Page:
إجابة السؤال اللوذعى هنا هي أن معلمى المدارس و مصارعى السومو كل منهما يغش في النتائج و ليس هذا هو المقصود بل المقصود هو أنه يمكن كشف هذا الغش بنفس الطريقة و هي طريقة حسابية إحصائية طورها المؤلف و طبقها على أمثلة بالكتاب.



من الحكايات الطريفة حكاية عن موظف كان يحضر معه خبز الإفطار و بعض الجبن ليفطر هو و زملاء العمل كل يوم و تطور الموضوع حتى صار يحضر معه الإفطار لكل الشركة ثم استقال و أصبح المسئول عن توريد الخبز لبعض كبرى الشركات حتى أنه كان يوزع حوالى ثمانية آلاف رغيف يوميا.
سؤال أخر لوذعى:
كيف تتشابه جمعية الكوكلوس كلان مع الوسطاء العقاريين
و لمن يعرف فإن جماعة الكوكلوس كلان هي جماعة إرهابية أمريكية نشأت بعد الإتحاد مباشرة و نشطت ضد الأقليات الإسبانية و السود و الكاثوليك و أي شخص غير أبيض أوروبى الأصل بروتستانتى محافظ و يحكى الكاتب عنها حكايات شيقة جدا جديرة بالقراءة.

المهم أن وجه الشبه بينهم و بين الوسطاء العقاريين هو استثمار الخوف لدى الخصم و استخدام معلومات لا تملكها لإجبارك على اتخاذ رد فعل في مصلحتهم و يدلل الكاتب على ذلك بعشرات الحكايات اللذيذة جدا.


سؤال أخر :
لماذا لا يزال تجار المخدرات يعيشون مع امهاتهم

برغم أن تجارة المخدرات تدر أموالا طائلة كما نرى في الروايات و الأفلام الا أن الأموال لا توزع على الجميع بعدالة كما يحدث في شركتك تماما. نعم فهى تجارة رأسمالية أيضا.



يأخذك الكاتب في جولة غريبة و مثيرة في عالم الجريمة و تجارة المخدرات مطبقا نظرياته العجيبة و احصائياته المثيرة ليدلل على أن صغار تجار المخدرات يتمنى أحدهم لو يعمل حارس أمن أو أي عمل أخر لو لم يطمع في الوصول لدور الزعيم و من ثم التنعم بالمزيد من الأموال حتى يقتل أو يقبض عليه.

جزء أخر عن علاقة الإجهاض بالجريمة قد لا يكون مقنعا في عالمنا العربى ثم جزء أخير عن العنصرية التي لا تزال بصماتها واضحة و أثارها تنعكس على الواقع الأمريكي حتى الأن.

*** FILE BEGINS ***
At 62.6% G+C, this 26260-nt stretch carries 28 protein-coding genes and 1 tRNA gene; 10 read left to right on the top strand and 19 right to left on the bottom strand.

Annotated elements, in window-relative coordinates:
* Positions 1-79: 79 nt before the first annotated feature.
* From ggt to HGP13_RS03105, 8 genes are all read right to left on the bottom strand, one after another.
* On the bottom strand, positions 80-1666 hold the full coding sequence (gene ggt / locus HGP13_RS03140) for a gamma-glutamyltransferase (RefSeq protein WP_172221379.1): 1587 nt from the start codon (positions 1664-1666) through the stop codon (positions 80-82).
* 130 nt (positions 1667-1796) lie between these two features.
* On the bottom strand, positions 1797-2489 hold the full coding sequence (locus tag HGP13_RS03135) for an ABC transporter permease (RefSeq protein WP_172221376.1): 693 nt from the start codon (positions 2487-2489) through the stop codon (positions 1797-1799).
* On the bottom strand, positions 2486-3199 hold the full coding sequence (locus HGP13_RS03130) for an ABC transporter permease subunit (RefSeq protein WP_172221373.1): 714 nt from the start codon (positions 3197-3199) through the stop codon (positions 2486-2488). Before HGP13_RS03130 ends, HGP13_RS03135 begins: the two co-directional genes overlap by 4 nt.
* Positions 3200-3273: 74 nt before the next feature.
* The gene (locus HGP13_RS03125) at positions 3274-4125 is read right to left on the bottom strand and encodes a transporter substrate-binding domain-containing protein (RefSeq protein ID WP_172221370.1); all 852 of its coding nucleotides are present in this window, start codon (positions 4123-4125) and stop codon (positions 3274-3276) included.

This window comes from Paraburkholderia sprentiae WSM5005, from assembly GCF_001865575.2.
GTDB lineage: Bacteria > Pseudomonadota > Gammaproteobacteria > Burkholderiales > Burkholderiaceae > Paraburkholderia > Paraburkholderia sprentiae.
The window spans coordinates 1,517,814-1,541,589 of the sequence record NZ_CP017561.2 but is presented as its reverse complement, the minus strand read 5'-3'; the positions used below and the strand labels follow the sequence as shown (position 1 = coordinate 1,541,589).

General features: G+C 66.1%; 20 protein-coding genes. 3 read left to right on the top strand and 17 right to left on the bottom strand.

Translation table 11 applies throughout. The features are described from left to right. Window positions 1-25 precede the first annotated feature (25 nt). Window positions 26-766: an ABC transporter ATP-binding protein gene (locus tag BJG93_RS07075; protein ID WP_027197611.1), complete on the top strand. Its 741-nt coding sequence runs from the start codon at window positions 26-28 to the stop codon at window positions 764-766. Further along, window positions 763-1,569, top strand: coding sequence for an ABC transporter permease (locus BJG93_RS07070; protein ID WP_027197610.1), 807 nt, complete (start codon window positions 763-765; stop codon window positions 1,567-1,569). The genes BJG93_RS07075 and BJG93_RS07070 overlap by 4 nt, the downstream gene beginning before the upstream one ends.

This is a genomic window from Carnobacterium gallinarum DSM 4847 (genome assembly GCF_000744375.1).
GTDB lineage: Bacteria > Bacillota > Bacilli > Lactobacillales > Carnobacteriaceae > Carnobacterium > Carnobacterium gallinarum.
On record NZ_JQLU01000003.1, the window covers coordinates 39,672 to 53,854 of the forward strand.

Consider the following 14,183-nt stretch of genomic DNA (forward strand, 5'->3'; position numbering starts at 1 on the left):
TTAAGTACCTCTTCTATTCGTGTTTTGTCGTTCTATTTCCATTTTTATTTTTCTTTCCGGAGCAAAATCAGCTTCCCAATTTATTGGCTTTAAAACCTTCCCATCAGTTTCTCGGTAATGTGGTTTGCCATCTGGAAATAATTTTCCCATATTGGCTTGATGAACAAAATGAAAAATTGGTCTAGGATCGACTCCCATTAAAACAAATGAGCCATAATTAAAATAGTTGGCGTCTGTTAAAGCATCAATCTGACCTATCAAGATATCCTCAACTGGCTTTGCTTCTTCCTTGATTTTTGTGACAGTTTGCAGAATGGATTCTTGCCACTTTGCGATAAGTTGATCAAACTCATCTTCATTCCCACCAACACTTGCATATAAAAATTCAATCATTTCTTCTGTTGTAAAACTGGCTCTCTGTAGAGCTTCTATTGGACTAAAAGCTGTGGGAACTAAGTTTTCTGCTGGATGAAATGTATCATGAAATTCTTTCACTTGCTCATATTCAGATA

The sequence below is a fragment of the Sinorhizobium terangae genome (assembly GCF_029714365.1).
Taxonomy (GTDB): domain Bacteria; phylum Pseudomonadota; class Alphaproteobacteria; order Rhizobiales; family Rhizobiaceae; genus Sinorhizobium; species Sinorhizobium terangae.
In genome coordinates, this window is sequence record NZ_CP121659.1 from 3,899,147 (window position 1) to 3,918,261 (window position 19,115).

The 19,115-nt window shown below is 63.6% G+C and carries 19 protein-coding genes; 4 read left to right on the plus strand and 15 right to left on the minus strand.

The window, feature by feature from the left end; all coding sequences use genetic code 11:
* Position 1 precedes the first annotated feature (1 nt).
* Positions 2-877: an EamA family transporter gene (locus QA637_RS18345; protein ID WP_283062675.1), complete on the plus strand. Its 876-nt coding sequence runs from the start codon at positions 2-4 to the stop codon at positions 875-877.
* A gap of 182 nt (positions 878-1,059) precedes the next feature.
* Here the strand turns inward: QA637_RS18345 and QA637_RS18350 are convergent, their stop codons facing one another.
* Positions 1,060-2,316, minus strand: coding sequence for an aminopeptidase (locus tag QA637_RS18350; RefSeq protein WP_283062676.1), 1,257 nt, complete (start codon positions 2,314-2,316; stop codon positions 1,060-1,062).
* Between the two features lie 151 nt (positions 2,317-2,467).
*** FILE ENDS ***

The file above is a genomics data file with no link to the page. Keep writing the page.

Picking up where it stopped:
الكتاب مفيد و جيد في معظم أجزائه و أرشحه للقراءة.
Profile Image for Justin.
33 reviews19 followers
July 18, 2007
I guess some people don't like this book because it's not centered around one theme. Instead, it's more about the seemingly diffuse academic work of one of the authors Steven D. Levitt (the other author is a journalist, Stephen J. Dubner). Levitt is something of an economist but more like a social scientist using the tools of Microeconomics applied to other fields that happen to catch his interest (often having something to do with cheating, corruption, crime, etc.). In the back of the book he mentions how he considers himself a student of Thomas Schelling who is kind of like the father of Game Theory (strategy theory?), except much more of a 'man of ideas' than what one might think of when one thinks about game theory today, which is much more mathematical.

Anyway, as for the book itself, I thought it was really great. I really like what Levitt is doing as far as using the tools of Microeconomics in other fields. One of my intellectual heroes (I only have a few) is Kenneth Waltz who did the exact same thing in the field of International Relations in the '70's and wrote the seminal book The Theory of International Politics, which pretty much the single-handedly invented defensive (neo) realism. More generally, I think Economics is probably the most formalized of the social sciences and the one to which others should esteem. A lot of the Political Science field concerned with both voter behavior and how legislatures work is now pretty formalized as well, and, I, for one, think this is a good thing. I don't see how anyone could think it's not (good) unless they a)think the scientific method cannot be used to analyze human behavior; or b)have a visceral aversion to mathematical languages. Actually, I am one of the latter, but I, at least, see the value in having a formalized language to work with.

As for the book itself, there's some maybe-controversial things in there like Levitt did some work that showed that the legalization of abortion in the U.S. (Roe v. Wade) was one of the main reasons that crime in the U.S. dropped in the '90's and continues at the same rates today. He stands behind it pretty hardily though and it doesn't seem like he has a moral agenda at all. Some might argue that the best writers are those who are best able to disguise their moral agenda, but considering he writes about all kinds of not-very-serious things like how sumo wrestling in Japan is probably corrupt as far as matches g,o and there's stuff in there about how real estate agents sell their houses for more than they sell their customers' houses (which, may or may not be surprising), I really don't think he has a hidden pro-life agenda.